Brainwash Yourself: The Conscious Choice to Reprogram Your Mind by Michael Ceely

Guest Post by Michael Ceely at Ceely Counseling

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I’d like to introduce you to my friend and colleague Michael Ceely, LMFT over at Ceely Counseling in the East Bay. In addition to his psychotherapy practice, he is a sports performance coach at Ceely Sports where he empowers athletes to achieve success and find a deeper purpose for the sport they love. In this guest blog post, Michael shares some sage advice about the benefits of brainwashing yourself for increased positivity and less stress, and the six steps you can take to get started:

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What you feed your brain makes a difference

When we hear the word brainwashing, we usually imagine something negative that some evil hypnotist does to us. Well, I’m here to tell you that you can brainwash YOURSELF… in a positive way.

Back in January of this year, after the presidential inauguration, my friends on social media unleashed a barrage of negativity and hopelessness. Some people offered insightful solutions, but most just complained.

I also noticed that the news was mirroring my social media feed. Negativity. Despair. Fear. Soon, every single day was filled with stress.

So… I took a bold step. I stopped watching the news. No more Crisis News Network (CNN), no more diatribes from “personalities” on Fox News or MSNBC. Check out my previous blog post where I talk about “news fasting.”

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Another step I took was to un-follow a number of friends who posted political stuff. I felt a little guilty at first, but the lack of negative news was refreshing.

At this time, I also began to populate my social media feeds with positive quotes, nature photography, and videos from people like Tony Robbins and Eckhart Tolle. I felt a bit like a positive-thinking lemming…. and I felt guilty for ignoring the world and all its problems.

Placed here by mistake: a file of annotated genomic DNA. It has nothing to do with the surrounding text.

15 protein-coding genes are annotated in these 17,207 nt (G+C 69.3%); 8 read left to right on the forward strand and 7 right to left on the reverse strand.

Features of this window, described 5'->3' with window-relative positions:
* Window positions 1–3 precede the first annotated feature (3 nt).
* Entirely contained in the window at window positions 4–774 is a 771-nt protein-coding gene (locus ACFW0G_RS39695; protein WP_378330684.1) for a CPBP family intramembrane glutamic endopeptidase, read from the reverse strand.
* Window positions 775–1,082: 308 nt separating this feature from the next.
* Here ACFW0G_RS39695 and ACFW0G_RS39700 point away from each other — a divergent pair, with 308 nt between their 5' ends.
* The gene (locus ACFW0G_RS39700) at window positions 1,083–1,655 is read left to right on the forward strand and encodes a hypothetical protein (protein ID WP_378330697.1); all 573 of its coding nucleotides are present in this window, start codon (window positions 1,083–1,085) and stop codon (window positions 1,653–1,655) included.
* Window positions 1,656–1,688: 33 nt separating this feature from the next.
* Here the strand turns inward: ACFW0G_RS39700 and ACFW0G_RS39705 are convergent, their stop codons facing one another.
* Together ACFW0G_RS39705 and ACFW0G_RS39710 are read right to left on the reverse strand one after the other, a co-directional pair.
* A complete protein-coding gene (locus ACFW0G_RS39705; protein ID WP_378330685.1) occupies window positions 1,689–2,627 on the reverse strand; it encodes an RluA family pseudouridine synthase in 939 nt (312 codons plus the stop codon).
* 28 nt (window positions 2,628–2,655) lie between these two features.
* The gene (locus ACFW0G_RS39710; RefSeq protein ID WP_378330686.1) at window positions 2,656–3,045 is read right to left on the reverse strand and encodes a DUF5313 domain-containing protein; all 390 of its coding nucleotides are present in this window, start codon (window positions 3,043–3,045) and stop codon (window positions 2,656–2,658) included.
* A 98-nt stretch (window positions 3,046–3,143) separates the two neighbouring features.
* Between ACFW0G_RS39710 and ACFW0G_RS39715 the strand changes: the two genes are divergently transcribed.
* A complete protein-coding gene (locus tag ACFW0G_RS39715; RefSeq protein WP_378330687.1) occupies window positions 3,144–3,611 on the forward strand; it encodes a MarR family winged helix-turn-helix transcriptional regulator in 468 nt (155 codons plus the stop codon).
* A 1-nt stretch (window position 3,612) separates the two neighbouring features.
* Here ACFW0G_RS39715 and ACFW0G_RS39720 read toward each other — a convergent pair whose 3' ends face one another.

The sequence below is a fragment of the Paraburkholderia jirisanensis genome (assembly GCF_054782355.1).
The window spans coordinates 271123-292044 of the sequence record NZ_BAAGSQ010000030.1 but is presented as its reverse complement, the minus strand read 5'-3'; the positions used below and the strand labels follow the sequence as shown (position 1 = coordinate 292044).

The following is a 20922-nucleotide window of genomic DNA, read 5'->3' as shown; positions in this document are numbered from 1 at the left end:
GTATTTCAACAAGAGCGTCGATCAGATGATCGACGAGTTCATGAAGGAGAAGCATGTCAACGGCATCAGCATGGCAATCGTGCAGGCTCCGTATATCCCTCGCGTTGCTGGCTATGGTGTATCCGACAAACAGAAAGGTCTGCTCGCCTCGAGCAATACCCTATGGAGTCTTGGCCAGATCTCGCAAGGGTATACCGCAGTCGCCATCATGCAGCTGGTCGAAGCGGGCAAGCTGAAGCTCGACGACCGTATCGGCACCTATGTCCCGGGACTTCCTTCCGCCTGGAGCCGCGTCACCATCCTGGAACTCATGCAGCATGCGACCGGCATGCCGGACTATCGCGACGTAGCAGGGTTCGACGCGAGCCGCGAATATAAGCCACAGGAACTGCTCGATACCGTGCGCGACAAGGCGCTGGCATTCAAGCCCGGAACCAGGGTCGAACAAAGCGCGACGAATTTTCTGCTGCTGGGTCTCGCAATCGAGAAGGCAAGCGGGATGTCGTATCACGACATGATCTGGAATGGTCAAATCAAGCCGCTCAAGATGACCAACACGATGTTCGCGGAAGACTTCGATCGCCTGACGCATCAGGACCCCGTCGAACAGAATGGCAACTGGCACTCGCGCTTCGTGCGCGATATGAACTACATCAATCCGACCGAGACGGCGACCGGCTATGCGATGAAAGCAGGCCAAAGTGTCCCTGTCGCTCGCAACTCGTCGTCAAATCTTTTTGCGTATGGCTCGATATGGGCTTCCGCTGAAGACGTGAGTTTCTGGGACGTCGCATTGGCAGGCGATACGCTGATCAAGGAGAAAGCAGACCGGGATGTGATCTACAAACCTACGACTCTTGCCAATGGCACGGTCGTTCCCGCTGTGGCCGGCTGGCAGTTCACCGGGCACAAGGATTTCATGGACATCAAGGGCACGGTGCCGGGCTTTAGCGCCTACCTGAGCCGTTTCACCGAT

But I wanted to keep the experiment going. I had made a conscious choice to brainwash myself with positivity. I was curious to see what would happen if I kept going.

I began to refine my brainwashing. I put positive messages on post-its, and stuck them on my computer screen at work. I stopped following fraudulent positive-thinking hucksters, and tuned in to the ones who resonated with me.

Soon, I began to notice I had almost nothing negative to focus on. What a concept. I slept better at night, had more energy, and started smiling at strangers on public transit. What’s more, I felt energized to tackle my own immediate worries. I was no longer overwhelmed with the entirety of the world’s problems.

So flash forward to now, after 9 months of positive brainwashing, I’m happy to report that my overall stress level is way lower, I have more energy, and I still smile at people on public transit.

What happened to me? I made a conscious CHOICE to focus on the positive. The initial choice has now become HABIT.

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So, are you ready to begin your positive brainwashing campaign?

If so, here’s your checklist:

1.    Stop watching the news. It’s scripted to get you addicted to drama and negativity. Really. If you must get your news fix, pick one day of the week to catch up, and get it in written form, not video.

2.    Un-follow negative Facebook feeds. All of them. Even your friends’ (don’t worry, they’ll be okay).

3.    Start following some cheesy, positive daily quotes on Facebook and Instagram.

4.    Watch one funny Youtube video or standup comedy clip per day.

5.     Buy some post-its. Write down a positive quote that resonates with you and put it where you can see it.

6.    Make a “post-it booby trap.” Write down a cool quote or message and stick the post-it in your freezer, or inside a jacket pocket. You’ll find it later and be (hopefully) pleasantly surprised.

Try some of these tactics for a week. See what happens. At first you may notice a craving to watch the news. That’s what happens when you quit an addiction.

But hang in there, stick with your positivity campaign, and you will likely see a shift in your daily mood. Happy brainwashing!

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PS: After writing this post, I thought I would clarify that positive thinking does not mean apathy. What I am encouraging is simply taking control of what you let into your mind.

I also want to recommend a few good reads. One is called  What Happy People Know  by Dan Baker. The book talks about how to take charge of your thinking, and focus on the positive.

I also recommend this excellent Huffington Post article about the effects of the news media on mental health.

To read more posts from Michael Ceely’s blog, click here.

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About Jeremi McManus

I am a licensed psychotherapist offering individual psychotherapy and couples counseling in San Francisco. If you are looking for some therapy to address challenges in your life or to address challenges in your relationship, I welcome hearing from you at (415) 375-0311. Specialties: - Relationship Counseling - Psychotherapy - Communication issues - Couples Counseling - Dating and relationship challenges Jeremi McManus, MFT Psychotherapy San Francisco and Couples Counseling San Francisco
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